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The Californian

Tackling concussions head on

Jake Barnes, Staff Writer

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High school football players throughout the state won’t be able to practice in full pads more than twice a week beginning next year.

In light of public outcry over football related head injuries, Governor Jerry Brown signed a law this summer that restricted high school football teams from practicing in full pads to two times a week.

In addition, the California Interscholastic Federation (CIF), which governs state high school athletics, began limiting this fall the number of hours that all high school athletes can practice to 18 hours per week.  For football players, this includes practice time on the field, as well as in the weight and film rooms.

The new state law was passed in June in wake of recent media outcry regarding the safety of football players. It is to take effect Jan. 1, 2015.

But players and coaches have expressed concern that the new law could interfere with their development on the field.

“The media is almost glorifying it,” Cal High varsity football coach Eric Billeci said. “Every time someone has a concussion, we jump to conclusions. It’s almost like the next cool thing.”

Billeci is concerned that the media, which now has greater access to injury reports and the sport as a whole, is causing a national panic over concussions that wasn’t there 15 to 20 years ago. He and some players believe the new law could be going too far and is unnecessary.

“It’s like saying swimmers can only touch the water twice a week,” said varsity defensive tackle Riley Gary, a junior. “It doesn’t make sense.”

Billeci said his experience coaching football has not at all been plagued with player concussions, and that he has had to deal with very few concussions, especially during practice.

He also said he has never had a player quit football because of concussions.

“This new law will change how we approach games for sure,” said varsity offensive lineman Kyle Lark, a junior.  “However, if we can prepare properly, we should be able to overcome this.”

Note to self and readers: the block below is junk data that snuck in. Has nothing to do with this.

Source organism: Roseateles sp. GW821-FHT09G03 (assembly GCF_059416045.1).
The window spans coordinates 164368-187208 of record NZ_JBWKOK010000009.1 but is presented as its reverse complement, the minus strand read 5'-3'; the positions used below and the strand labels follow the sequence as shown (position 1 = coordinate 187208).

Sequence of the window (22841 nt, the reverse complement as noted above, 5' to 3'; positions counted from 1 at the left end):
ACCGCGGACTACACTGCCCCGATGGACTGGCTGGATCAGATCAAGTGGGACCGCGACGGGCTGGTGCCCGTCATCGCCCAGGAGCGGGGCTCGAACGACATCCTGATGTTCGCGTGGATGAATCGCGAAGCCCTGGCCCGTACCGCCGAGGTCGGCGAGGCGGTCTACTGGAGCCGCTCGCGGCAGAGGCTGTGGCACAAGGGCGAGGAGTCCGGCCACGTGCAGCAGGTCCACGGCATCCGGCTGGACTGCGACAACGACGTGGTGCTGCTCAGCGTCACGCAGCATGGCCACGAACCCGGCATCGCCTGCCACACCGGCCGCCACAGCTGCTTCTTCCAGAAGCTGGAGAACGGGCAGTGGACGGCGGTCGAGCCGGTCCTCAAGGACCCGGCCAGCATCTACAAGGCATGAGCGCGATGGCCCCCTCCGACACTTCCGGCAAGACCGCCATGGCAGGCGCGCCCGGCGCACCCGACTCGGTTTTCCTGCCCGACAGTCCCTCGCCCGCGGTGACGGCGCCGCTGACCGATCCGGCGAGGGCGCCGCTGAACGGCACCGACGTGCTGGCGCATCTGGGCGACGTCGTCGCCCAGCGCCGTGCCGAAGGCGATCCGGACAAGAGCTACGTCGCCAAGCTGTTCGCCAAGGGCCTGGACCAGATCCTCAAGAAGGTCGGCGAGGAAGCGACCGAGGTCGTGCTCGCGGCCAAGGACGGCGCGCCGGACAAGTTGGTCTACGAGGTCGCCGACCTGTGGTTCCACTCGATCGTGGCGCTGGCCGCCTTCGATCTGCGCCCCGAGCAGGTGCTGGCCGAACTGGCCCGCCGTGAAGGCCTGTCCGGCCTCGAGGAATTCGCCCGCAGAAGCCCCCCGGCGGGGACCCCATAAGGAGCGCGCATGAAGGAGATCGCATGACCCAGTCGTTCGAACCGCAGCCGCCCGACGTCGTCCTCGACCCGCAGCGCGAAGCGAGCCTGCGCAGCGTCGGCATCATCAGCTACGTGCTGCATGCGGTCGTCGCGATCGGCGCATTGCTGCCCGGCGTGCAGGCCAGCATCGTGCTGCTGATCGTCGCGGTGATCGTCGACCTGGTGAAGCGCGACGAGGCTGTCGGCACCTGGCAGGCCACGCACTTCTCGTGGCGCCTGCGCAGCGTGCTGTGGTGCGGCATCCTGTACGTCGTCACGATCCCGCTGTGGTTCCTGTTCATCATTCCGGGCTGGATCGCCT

Other people around the game are not too concerned about the rule being detrimental to the game.

Athletic Director Arley Hill, who comes from a long line of football players and coaches, is pleased with the new law. Hill concedes football is a violent game, but he also believes that the football community is making great strides in this area.

“It’s a step in the right direction,” said Hill, noting he and his family never had to deal with concussions when coaching. “We won’t be able to prevent concussions from the game entirely, but we are improving the overall safety of our players.”

Football is responsible for more than 11 percent of sports related head injuries in high school, says Tom Farrey of espn.com. Three high school football players have died since the beginning of the season, including at least one who suffered a serious head injury, according to CNN.

A varsity football player from a suburban New York high school was killed after colliding with an opponent during a game, a school official told CNN.

Tom Cutinella, a 16 year old student at Shoreham-Wading River High School, suffered a serious head injury during an Oct. 1 game, according to police reports.

“It was the result of a typical football play,” superintendent Steven Cohen told reporters. “It was just a freak accident.”

Cutinella stood up after the collision and then collapsed, Cohen told reporters. The player had been blocking for a teammate, Newsday reported.

In Alabama, Demario Harris Jr., 17, of Charles Henderson High School in Alabama died on Sept. 28, two days after making a tackle in a football game, according to AL.com. The official cause of death was not immediately known.

On September 26, Isaiah Langston, a 17 year old student at Rolesville High School in North Carolina, collapsed on the field before a game, according to CNN affiliate WTVD. The official cause of death is not known but his older brother told WTVD that his collapse on the field had to do with a blood clot in his brain.

According to ScienceDaily.com, concussions can cause long-term memory loss, dementia, ADHD, depression, and anxiety. The NFL was sued for $675 million for not properly protecting its players.

More than 4,000 ex-NFL players are participating in the lawsuit. Some players that sued the NFL include Hall of Fame running back Tony Dorsett and Super Bowl champion quarterback Jim McMahon, according to NFL.com. McMahon currently has dementia from repeated hits in his career.

In light of all of the attention football-related head injuries are receiving, some parents are pleased in the steps being taken to protect their children.

“It’s for the greater good,” said teacher Catie Hawkins, whose son, Weston, plays for the freshman team. “It is far more important to protect our minds for the long run.”

This issue hits home for Hawkins, whose husband played college football for University of the Pacific and whose father-in-law, Frank Hawkins, is now diagnosed with dementia, a direct result of a long playing career for the Oakland Raiders.

She said Frank, 55, cannot recognize his own grandchildren. She says dementia has taught her son about the severity of concussions.

On whether the state’s new law has gone too far, Hawkins has a clear-cut opinion on the topic.

“Absolutely not,” she said.

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The School Newspaper for California High School, San Ramon CA
Tackling concussions head on